Beet Pasta

So I’m back to the grind, away from my happy temporary travels.  Meaning, I don’t have much to blog about, because I do little and have even less to say about it.  So today I will talk about beets.

I don’t feel I have to justify liking beets.  Roasted beets are awesome.  Yes, the red gets everywhere, but that’s what red does.  A salad with roasted beets, goat cheese, olive oil, and arugula or beet greens, and maybe corn, will always work.  The following ‘beet pasta’ is basically that dish in pasta form.

Maybe you are getting really excited by the title thinking I made pasta noodles from the vegetable itself.  Calm down.  This is just pasta with a beet sauce.  I got the idea from listening to KCRW’s Good Food on my way back to the states.  A woman named Samantha Barnes had a beet pasta recipe that was supposedly to get kids to eat healthily.  I pretty much followed the recipe, but omitted the ricotta and Parmesan cheese and the poppy seeds.  Instead I added goat cheese at the end.  I also used olive oil instead of butter, in which I cooked the beet greens, because it’s economical, though arugula would be a good choice.  I also added corn and tomato.  I like what I know.  I’m going to go ahead and suggest you add fennel seeds and parsley on top.  All vegetables were from the farmer’s market and cheese from Say Cheese, because I felt like Ina Garten for a week.

Beet Pasta

3 medium beets, washed with greens removed

1 tomato

1 shallot

2 stalks (cobs?) of corn (corn removed, obvs)

1.5 cups chopped beet greens and/or arugula.

6 Tbsp-ish olive oil

Zest and juice of one lemon
2 dry cups Cavatappi pasta, or whatever kind you like

1 Tbsp fennel seeds

1 handful Walnuts
¾ cup goat cheese
Salt to taste.  And pepper also I guess, though I’ve never understood why this is a seasoning.

1. Cook the beats.  To roast them, wrap in foil with 2 tbsp olive oil, salt, (and pepper), and roast at 400º for about 1 hour.  Allow beets to cool, then remove skins and quarter them.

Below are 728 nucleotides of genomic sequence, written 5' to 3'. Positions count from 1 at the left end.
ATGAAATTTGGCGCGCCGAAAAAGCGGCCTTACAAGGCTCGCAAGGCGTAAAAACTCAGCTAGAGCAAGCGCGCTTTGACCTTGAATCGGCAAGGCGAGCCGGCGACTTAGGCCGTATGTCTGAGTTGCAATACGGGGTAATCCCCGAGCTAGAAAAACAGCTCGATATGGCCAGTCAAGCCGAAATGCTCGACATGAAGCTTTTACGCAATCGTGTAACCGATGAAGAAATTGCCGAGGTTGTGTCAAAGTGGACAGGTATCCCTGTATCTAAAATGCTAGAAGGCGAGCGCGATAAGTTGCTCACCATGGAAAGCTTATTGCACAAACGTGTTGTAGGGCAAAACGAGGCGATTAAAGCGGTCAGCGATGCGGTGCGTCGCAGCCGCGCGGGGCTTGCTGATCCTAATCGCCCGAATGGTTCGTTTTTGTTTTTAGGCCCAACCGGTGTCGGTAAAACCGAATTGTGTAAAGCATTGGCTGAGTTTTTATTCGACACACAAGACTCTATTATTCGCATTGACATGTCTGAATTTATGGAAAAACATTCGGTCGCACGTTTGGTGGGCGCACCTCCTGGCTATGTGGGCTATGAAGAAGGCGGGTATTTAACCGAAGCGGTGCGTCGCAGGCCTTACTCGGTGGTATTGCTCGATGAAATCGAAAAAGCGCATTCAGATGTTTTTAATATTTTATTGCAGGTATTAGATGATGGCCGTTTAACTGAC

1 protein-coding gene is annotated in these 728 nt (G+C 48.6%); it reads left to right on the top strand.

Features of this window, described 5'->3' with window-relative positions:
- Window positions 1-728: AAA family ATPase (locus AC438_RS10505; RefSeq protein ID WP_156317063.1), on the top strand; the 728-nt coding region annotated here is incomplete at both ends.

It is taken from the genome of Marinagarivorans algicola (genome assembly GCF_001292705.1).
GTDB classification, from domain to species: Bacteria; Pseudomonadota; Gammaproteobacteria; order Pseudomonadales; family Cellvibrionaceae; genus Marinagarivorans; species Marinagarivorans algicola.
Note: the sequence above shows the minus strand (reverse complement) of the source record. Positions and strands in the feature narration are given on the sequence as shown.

2. Bring a large pot of salted water to boil and cook pasta according to box directions.


3.  Put beets in a food processor, and pulse them until shredded.  Add the tomato, lemon zest, half of the lemon juice, salt (and pepper) to taste, and 2tbs olive oil, or less.  Pulse again to combine.

4. In a cast iron skillet, or whatever else you use, toast the fennel seeds for like 30 sec and remove.  Set aside. Add the walnuts and toast for 2-3 minutes, while stirring, then remove and roughly chop.  Add 2tbs olive oil, or less, and add the shallot and a pinch of salt.  Cook over medium heat, until translucent or so.  If you saved the stems of the beet greens, add those now and cook for 2-3 minutes.

5. Turn heat to medium-high.  Add corn and cook for two minutes.  Add greens and cook for 2 minutes, stirring continuously.  Or don’t stir, but then you’ll just have to sit there and watch.

6. Add the beet mixture to your pan and stir to combine.  At this point you may find that the sauce is too thick.  So add some more water (pasta water, if you have it) until it’s how you like it.  You may also want to add the juice from the other half of the lemon (or more) or olive oil or butter here.  Just depends on how crazy you are.  But it will probably need more lemon, and plus you have the half of it left over from earlier in the recipe, so, sure, go ahead and add that.  I think I added a fair amount of water until it was thin enough for my liking.  Season to taste etc etc.

7.  Add pasta and cook for 30 seconds or so.  Add the toasted fennel seeds.  To finish tear the goat cheese into pieces and add on top (or when you serve it (to yourself – why does every recipe assume you have a million friends who are over for dinner parties every night and you have to impress them with how your food looks.  I want to eat while watching food network.  BY MYSELF.  Is there something wrong with that?  Is Jonathan Franzen the secret editor of all cook books?)).  Also remember to add the chopped walnuts.

8.  Is that too many things to add?  You can omit anything.  Really the important things are just the beets and the pasta.

The end!  Oh and the goat cheese that I used happened to be humboldt fog, which is now forever associated with this song in my mind:


duck of the week: canary-coalmine-comrades

I come back from London all optimistic and this is what I see:

What did Jon, Pedro, Sammy, Henrietta, Vlad, and Annie do to deserve this?  Nothing, that’s what.  As go the ducks, so goes society.

Also I miss Guzzi

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